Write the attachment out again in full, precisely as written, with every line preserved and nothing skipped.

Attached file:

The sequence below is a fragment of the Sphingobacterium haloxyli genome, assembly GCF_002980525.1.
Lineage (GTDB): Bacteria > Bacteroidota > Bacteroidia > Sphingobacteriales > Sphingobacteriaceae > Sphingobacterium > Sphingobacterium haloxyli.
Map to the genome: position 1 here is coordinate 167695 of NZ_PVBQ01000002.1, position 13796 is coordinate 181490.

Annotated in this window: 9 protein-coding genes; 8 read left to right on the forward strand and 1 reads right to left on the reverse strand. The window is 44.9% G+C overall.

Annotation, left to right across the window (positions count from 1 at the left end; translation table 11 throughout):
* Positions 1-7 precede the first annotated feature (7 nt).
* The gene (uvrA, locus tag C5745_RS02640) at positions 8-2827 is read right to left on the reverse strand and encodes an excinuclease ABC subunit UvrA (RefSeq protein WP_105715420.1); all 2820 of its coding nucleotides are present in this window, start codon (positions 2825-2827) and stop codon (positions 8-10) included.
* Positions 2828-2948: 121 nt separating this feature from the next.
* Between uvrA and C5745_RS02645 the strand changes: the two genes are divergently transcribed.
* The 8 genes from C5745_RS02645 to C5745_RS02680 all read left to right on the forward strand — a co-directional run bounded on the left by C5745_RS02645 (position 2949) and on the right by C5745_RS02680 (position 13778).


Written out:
The sequence below is a fragment of the Sphingobacterium haloxyli genome, assembly GCF_002980525.1.
Lineage (GTDB): Bacteria > Bacteroidota > Bacteroidia > Sphingobacteriales > Sphingobacteriaceae > Sphingobacterium > Sphingobacterium haloxyli.
Map to the genome: position 1 here is coordinate 167695 of NZ_PVBQ01000002.1, position 13796 is coordinate 181490.

Annotated in this window: 9 protein-coding genes; 8 read left to right on the forward strand and 1 reads right to left on the reverse strand. The window is 44.9% G+C overall.

Annotation, left to right across the window (positions count from 1 at the left end; translation table 11 throughout):
* Positions 1-7 precede the first annotated feature (7 nt).
* The gene (uvrA, locus tag C5745_RS02640) at positions 8-2827 is read right to left on the reverse strand and encodes an excinuclease ABC subunit UvrA (RefSeq protein WP_105715420.1); all 2820 of its coding nucleotides are present in this window, start codon (positions 2825-2827) and stop codon (positions 8-10) included.
* Positions 2828-2948: 121 nt separating this feature from the next.
* Between uvrA and C5745_RS02645 the strand changes: the two genes are divergently transcribed.
* The 8 genes from C5745_RS02645 to C5745_RS02680 all read left to right on the forward strand — a co-directional run bounded on the left by C5745_RS02645 (position 2949) and on the right by C5745_RS02680 (position 13778).